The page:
How Much Debt is Too Much?

3d rendering of padlocked credit card

Reprinted courtesy of SavvyMoney.

by Jean Chatzky

There’s a lid on the amount of debt you can comfortably take on, generally tied to your income. Too much, and you’ll quickly find yourself in a bind. Here’s how to land on your sweet spot.

Some food for thought:

As of September of this year, the average amount of student loan debt was $29,939; for credit card debt, that number was $6,513. And as for home mortgage loans? $174,137 per household.

Depending on how your finances compare to the above figures — average, above average, or (and I hope this is the case) below average—you may be wondering, “Is this too much debt?”

Generally speaking, the less debt you have, the better. The money you’re now putting toward your credit cards or other debts could be used for retirement savings, an emergency fund or your child’s education. Still, some debt isn’t bad. In fact, unless you paid for your house and car in cash, a little bit of debt is unavoidable.

And there is, for the record, good debt. It gets you something important—that roof over your head, the car you drive back and forth to work and a college education. You can usually discern it from bad debt (the kind that gets you things you don’t actually need) because the interest rate will be lower and often tax deductible.¹

The key is to consider your debt-to-income ratio—that is, the percentage of your income that you have in debt.

As a general rule, your total debts (excluding mortgage) should be no more than 10 to 15% of your take-home pay (meaning, after you take out taxes and the like). If you’re not likely to incur any additional debt or unexpected expenses, you may be able to handle upward of 20%. Including your mortgage, your debt level should exceed no more than 36% of your take-home pay.

Why 36%? I didn’t pull that number out of a hat, I promise. Your debt-to-income ratio (DTI) is actually a pretty important number—sometimes it’s as important as your credit score. Lenders look at the ratio when trying to decide if they should lend you money or extend credit. A DTI of 36 or lower shows that you have a good balance between your debt and income and that — this is what is most important to lenders—you can handle your monthly loan payments.

You can calculate your DTI with a pen and paper (or, for the mathematically averse, a calculator). First, add up all of your monthly debt obligations: your mortgage, home equity loan payments, car loans, student loans, the minimum monthly payments on your credit cards, and any other loans you may have. Divide this sum by your gross monthly income, and voila—you’ll have your DTI.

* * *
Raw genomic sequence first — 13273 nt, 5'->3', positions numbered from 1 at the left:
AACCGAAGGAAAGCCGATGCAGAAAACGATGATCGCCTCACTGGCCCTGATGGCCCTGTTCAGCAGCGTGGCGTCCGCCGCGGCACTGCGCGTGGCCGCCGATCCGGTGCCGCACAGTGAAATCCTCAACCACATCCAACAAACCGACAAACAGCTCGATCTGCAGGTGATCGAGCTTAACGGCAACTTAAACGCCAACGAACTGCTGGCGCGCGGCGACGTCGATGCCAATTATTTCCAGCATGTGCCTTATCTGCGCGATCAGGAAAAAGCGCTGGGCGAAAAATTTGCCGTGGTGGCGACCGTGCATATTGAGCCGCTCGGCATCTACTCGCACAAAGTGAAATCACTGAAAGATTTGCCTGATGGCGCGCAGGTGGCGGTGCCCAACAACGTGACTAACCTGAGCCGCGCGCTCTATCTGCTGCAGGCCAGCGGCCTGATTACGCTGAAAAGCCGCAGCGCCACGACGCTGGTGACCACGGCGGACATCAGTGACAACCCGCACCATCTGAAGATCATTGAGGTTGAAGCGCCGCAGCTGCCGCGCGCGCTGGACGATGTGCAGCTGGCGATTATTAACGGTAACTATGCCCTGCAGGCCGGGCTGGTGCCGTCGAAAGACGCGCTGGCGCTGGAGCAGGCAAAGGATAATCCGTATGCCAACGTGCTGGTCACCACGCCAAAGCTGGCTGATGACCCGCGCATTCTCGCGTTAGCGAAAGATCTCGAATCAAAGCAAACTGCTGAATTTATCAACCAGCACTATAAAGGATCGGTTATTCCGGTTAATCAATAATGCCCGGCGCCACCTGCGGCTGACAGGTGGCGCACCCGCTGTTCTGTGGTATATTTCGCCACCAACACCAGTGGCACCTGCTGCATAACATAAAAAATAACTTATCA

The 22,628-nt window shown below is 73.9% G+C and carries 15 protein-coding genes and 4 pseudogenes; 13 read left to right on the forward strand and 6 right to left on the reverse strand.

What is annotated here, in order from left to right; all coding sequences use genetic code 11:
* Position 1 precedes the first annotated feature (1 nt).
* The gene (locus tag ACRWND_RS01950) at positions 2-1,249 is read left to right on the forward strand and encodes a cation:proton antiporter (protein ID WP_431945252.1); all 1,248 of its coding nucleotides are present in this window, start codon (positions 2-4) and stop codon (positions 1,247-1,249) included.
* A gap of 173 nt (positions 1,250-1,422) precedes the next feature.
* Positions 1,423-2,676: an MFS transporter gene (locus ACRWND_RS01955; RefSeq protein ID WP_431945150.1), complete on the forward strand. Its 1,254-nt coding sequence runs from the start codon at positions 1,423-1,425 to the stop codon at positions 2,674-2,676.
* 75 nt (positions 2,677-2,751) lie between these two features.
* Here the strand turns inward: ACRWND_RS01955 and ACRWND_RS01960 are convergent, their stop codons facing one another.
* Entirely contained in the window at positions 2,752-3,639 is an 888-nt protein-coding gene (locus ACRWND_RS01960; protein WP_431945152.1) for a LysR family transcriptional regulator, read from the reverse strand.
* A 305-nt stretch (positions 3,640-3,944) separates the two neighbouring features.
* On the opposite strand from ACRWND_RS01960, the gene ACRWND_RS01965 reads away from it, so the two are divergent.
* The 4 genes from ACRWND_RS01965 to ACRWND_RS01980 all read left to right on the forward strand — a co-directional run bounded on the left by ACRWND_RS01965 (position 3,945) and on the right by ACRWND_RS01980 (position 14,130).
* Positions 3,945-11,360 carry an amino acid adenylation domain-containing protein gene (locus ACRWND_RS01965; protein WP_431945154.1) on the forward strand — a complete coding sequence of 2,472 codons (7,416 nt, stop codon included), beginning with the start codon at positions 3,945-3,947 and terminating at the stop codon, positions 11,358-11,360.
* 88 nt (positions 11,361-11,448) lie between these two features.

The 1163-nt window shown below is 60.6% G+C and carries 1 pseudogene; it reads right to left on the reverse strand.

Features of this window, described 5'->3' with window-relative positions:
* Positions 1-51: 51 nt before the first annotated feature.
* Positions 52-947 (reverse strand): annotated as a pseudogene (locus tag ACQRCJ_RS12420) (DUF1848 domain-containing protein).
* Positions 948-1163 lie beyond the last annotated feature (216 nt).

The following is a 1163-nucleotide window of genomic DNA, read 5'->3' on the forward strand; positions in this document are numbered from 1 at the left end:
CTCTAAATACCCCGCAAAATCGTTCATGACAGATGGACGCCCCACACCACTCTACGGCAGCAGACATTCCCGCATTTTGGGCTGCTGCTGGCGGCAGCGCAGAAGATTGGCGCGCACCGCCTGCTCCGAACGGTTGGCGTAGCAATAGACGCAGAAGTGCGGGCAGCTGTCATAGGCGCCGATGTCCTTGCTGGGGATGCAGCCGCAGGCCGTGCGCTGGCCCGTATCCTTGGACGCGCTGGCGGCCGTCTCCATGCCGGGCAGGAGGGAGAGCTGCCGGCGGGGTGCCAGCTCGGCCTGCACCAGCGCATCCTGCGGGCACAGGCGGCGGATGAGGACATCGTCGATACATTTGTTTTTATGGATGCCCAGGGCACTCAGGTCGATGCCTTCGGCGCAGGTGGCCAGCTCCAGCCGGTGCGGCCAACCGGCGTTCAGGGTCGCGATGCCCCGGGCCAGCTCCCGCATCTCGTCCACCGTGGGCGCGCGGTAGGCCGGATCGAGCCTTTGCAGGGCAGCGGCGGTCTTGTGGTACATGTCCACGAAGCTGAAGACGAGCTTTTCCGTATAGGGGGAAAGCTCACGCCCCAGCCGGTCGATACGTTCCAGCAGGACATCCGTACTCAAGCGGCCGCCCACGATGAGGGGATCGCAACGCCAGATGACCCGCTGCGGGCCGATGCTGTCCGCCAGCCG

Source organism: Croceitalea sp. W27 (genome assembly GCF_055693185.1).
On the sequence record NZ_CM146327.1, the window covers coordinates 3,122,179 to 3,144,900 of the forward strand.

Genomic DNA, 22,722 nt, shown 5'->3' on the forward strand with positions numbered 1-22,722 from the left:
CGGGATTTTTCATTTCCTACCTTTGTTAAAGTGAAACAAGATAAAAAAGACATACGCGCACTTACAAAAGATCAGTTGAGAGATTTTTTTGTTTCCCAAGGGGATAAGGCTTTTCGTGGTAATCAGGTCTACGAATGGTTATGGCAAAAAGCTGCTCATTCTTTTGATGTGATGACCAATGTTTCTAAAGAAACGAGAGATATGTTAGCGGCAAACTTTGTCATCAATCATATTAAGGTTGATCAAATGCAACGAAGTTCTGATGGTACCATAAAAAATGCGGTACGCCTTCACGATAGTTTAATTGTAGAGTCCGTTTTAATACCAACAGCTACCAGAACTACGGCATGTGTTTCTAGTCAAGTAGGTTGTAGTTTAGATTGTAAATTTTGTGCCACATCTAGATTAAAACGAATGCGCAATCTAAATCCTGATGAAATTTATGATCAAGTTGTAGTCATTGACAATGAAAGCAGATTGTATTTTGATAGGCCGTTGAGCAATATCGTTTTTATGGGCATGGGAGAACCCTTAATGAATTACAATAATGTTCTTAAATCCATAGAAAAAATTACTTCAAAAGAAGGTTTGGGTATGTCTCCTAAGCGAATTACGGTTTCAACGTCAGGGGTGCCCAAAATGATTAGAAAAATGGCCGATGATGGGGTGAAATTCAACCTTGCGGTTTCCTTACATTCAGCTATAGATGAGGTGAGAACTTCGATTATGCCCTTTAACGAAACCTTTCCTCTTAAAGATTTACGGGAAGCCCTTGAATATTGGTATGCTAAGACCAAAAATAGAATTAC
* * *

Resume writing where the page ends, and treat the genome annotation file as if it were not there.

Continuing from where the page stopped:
If your debt load is higher than 36% of your take-home pay, now is the time to consider paying down the debt if you’re not already doing so. Cut back on your spending or look for ways to reduce your expenses. With mortgage rates at record lows,  the first thing you should do is consider refinancing. And don’t stop with your house — you can refinance your auto loan to a lower rate, too, and it only takes about 15 minutes.

And even if your debt load is low, remember: there may be better ways to use that money. My advice? No matter how much debt you’re carrying right now, pay it down —and then once it’s gone, take those payments and start directing them towards your savings.

 

 

1 SFFCU does not provide tax, legal or accounting advice. This material has been prepared for informational purposes only, and is not intended to provide, and should not be relied on for, tax, legal or accounting advice. You should consult your own tax, legal and accounting advisors before engaging in any transaction.

 

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Extra Credit provides general information to help improve our Member’s financial lives. Every situation is different, so please contact us for guidance on your specific needs. The advice provided in Extra Credit is not intended to serve as a substitute for speaking to a loan representative, financial advisor, or BALANCE counselor who can help tailor a solution for you.

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